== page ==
Although it can sometimes seem as if Large Language Model (LLM) development is a two horse race between OpenAI and Google, a burgeoning field of Artificial Intelligence (AI) startups has become increasingly competitive. Away from the Big Tech giants, developers like Mistral form an alternative AI wave, returning it to its open-source roots.
A team of ex-Meta and Google researchers founded Mistral earlier this year. On December 10, it’s $415 million Series A funding round threw the French startup into the limelight. At a $2 billion valuation, the latest investment round positions Mistral as one of the giants of European AI and sets it up to take on some of the largest technology companies in the world.
Since its inception in May, Mistral’s founders have planted the company squarely in the tradition of free and open-source software.
With a commitment to “open science, community and free software,” the firm releases its AI models and deployment tools under permissive licenses, granting a degree of access and affordability that other players in the space have increasingly abandoned in recent years.
As Mistral founder Arthur Mensch explained in a recent podcast , modern machine learning (ML) technology is built on open-source foundations and for many years the free flow of information was the engine of AI innovation.
However, “all of a sudden in 2020 with GPT-3, this tide reversed”, referring to OpenAI’s closed approach to distributing LLM services
For the likes of Google and OpenAI, charging for the use of their latest AI platforms has proven extremely lucrative. To protect their commercial interests, both companies strictly control access to the underlying models, requiring developers to interact with them via Application Programming Interfaces (API) instead.
In contrast, people can download open AI models, like Mistral’s, for free.
To date, the company has put off monetization to focus on building a platform developers want to use. But the firm probably wouldn’t have been able to raise hundreds of millions of dollars if investors like Andreessen Horowitz (a16z) didn’t believe it was commercially viable.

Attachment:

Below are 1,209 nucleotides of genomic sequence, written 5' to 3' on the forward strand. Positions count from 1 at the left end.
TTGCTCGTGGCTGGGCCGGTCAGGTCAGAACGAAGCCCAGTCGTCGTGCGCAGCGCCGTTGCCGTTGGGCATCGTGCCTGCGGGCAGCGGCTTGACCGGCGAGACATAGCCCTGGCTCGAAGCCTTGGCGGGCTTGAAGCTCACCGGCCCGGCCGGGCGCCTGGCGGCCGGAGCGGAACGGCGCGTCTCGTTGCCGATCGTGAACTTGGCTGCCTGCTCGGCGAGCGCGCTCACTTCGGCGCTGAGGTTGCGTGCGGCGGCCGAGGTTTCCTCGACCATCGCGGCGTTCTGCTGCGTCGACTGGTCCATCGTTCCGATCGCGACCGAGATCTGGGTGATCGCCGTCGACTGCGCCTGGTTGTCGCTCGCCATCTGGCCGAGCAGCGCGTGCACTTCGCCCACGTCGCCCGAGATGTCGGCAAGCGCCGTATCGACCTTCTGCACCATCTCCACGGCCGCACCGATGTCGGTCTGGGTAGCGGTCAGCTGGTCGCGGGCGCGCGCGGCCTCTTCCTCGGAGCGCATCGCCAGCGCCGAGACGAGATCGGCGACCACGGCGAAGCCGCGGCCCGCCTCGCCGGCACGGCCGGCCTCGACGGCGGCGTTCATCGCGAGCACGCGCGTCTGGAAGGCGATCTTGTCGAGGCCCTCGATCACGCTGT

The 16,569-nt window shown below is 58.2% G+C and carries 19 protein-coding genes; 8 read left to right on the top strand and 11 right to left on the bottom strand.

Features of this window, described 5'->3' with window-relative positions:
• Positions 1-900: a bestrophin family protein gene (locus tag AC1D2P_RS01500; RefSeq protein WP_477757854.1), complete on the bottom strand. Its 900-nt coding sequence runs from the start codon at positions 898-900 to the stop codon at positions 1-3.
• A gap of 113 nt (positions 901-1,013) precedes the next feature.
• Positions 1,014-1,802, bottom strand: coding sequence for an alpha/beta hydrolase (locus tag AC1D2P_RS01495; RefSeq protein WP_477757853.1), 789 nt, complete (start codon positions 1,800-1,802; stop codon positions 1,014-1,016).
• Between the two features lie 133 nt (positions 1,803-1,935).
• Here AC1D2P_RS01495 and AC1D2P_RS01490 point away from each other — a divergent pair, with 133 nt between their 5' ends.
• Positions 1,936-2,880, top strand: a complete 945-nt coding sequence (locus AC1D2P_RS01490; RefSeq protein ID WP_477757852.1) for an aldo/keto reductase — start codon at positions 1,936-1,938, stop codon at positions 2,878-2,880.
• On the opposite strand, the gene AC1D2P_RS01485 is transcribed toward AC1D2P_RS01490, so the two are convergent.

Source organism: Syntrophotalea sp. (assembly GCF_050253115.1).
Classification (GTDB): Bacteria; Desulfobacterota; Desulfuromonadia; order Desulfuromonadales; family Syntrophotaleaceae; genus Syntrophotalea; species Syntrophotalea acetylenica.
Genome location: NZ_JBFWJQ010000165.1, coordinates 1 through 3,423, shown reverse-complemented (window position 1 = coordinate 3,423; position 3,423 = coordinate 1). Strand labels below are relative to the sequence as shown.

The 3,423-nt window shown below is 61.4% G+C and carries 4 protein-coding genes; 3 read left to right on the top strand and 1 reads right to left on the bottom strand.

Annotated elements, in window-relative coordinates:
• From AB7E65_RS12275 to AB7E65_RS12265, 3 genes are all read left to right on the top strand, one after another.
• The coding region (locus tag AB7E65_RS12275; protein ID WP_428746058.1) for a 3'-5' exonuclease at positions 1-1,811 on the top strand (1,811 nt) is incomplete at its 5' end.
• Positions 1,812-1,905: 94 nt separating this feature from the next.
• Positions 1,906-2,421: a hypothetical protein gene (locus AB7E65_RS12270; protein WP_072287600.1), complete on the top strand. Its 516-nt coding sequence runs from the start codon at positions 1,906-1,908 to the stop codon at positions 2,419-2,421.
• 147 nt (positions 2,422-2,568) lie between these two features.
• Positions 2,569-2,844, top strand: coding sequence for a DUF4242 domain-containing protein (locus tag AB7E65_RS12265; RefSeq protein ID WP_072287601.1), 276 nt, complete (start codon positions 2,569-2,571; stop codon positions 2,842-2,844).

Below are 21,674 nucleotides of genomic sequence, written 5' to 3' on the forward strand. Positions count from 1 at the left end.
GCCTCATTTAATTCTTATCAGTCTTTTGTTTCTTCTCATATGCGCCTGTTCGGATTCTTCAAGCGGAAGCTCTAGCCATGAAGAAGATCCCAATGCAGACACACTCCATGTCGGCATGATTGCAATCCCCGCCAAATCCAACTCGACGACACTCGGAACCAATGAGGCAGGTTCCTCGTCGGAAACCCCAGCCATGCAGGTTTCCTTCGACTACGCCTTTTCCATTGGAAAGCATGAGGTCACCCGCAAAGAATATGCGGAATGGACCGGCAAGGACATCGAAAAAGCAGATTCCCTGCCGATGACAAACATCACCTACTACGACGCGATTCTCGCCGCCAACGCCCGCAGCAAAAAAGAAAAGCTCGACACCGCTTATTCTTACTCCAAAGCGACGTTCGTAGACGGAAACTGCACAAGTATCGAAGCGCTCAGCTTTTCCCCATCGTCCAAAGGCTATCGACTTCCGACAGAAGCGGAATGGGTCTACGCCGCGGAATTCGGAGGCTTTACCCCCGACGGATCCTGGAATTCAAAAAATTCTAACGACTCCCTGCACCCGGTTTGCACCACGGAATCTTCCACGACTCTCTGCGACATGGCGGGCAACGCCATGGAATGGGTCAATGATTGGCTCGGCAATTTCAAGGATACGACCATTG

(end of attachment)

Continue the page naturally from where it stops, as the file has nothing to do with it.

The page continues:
As Mensch noted in conversation with a16z General Partner Anjney Midha: “Many businesses […] have a very strong open source community and also a very good offer of services and that’s what we want to be.”
In a September blog post , the Mistral team expanded on their proposed business model:
It said: “We’re committing to release the strongest open models in parallel to developing our commercial offering.”
Taking its cue from open-source pioneers like Red Hat, Mistral intends to develop optimized, proprietary versions of its models to distribute as paid-for solutions.
So far, the open-source AI community has responded positively to Mistral’s AI models. They have been lauded by developers for their efficiency and lower cost of use.
But in a previous era, OpenAI was also committed to making its products freely available. Yet since transitioning to a for-profit business model in 2019, the firm has abandoned its original mission.
Likewise, Google has historically been one of the largest contributors to open-source projects. The company’s commitment to open innovation has always had its limits, and its most advanced AI models have become jealously guarded secrets.
Ultimately, AI has started to reshape notions of openness, and business models are still adapting to the new technology
The freedom to run, study, modify and redistribute code is central to the open-source movement. But contemporary neural networks lack the kind of human-readable codebase free software licenses were designed for.
Developers like Mistral are exploring new licensing models based on the idea of “Open Weights.” The concept remains underdeveloped, however, and the future of it isn’t yet clear where the future of open-source AI lies.